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Iceotope – liquid cool your computers

Friday, July 24, 2015

By liquid cooling your high performance computers, you can get a lot more computer processing power for the same space and cooling power, reckons UK company Iceotope.

By liquid cooling your high performance computers, you can get a lot more computer processing power for the same space and cooling power, reckons UK company Iceotope.

Iceotope has developed a liquid cooled computing infrastructure which the company believes makes it much cheaper to cool a room of high performance computers.

The oil and gas industry is no stranger to liquid cooling of course, but it has not been used extensively for cooling its vast estates of supercomputers necessary for oil exploration.

As computers have more powerful CPUs and bigger memory footprints, Iceotope believes that we are reaching the limits of the amount of cooling which traditional air-cooled computer designs of today can handle.

So high performance computing system operators will be looking for ways to increase performance density without increasing the corresponding energy use.

Some oil and gas explorationists are starting to use liquid cooled supercomputing clusters, Iceotope says. CGG is reported to be using liquid cooled computers in one of its data centres.

In a liquid cooled environment, performance enhancements can be more easily achieved as the CPUs can run at their maximum frequency for sustained periods of time without failure from overheating, Iceotope says.

Iceotope can cool up to 60kW per rack and provide 40.8% better performance per Watt compared to air cooling, the company says.

University of Leeds

An Iceotope system has been installed at the University of Leeds' School of Mechanical Engineering, where a number of PhD students and researchers specialising in thermofluids and cooling are using of the system.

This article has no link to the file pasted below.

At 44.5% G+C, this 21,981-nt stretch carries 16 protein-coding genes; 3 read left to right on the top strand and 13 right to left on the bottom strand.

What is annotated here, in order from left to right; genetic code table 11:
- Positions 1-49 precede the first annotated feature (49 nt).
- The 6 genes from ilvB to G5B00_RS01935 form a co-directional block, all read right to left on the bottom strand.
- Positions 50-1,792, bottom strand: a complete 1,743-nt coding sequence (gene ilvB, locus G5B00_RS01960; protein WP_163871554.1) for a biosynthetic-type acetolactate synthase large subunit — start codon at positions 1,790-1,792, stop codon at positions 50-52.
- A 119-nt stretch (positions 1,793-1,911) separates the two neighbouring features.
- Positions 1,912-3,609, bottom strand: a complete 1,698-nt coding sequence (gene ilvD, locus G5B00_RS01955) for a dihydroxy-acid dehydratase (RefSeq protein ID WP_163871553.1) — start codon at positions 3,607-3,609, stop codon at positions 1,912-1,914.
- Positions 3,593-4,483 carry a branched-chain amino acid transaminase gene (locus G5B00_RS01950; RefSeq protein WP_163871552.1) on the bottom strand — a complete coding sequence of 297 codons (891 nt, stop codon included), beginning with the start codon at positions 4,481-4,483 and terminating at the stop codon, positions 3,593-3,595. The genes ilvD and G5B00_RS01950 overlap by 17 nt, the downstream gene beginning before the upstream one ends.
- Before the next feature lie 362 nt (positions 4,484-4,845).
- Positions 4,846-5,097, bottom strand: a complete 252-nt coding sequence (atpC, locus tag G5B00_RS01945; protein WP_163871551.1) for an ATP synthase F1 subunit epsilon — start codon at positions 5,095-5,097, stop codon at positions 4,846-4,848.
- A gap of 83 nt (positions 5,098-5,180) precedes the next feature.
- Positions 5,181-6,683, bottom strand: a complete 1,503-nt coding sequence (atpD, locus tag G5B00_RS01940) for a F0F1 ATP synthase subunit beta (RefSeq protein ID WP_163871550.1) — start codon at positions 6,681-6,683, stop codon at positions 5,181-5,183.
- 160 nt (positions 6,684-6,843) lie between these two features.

Dr Jon Summers, a senior researcher in Leeds' Institute of Thermofluids, noted that the liquids can carry on cooling for much longer than air in the event of any power disruption.

Dr Summers found that the system required 88 per cent less cooling power than the previous indirect liquid cooling system the Institute was using. It could capture 89 per cent of the energy at 45 C which could be used for building heating elsewhere.

The system

The liquid cooled servers look like any other air-cooled computer, except the systems have no fans, so are nearly silent in operation.

There are various sorts of liquid cooling for servers. With "indirect" cooling, the server is cooled by air, and then the air is cooled by water. With "direct" cooling, the liquid is circulated directly around specific components, the rest cooled by air. With "total" liquid cooling, all active components are cooled by liquid.

Iceotope offers 'total' liquid cooling.

The technology utilises two different coolant loops.

Each blade computer is sealed and immersed in a special fluid (the 'primary' coolant), based on Solvay and 3M products, which flows around the computer via natural thermal convection.

The heat from the primary coolant is absorbed in a secondary bespoke coolant, which has twice the heat capacity of mineral oil and very low viscosity.

Heat from the secondary coolant can be transferred to hot water if required, and used in the building central heating system. This has already been successfully implemented in some Iceotope installations.



Associated Companies
» Iceotope
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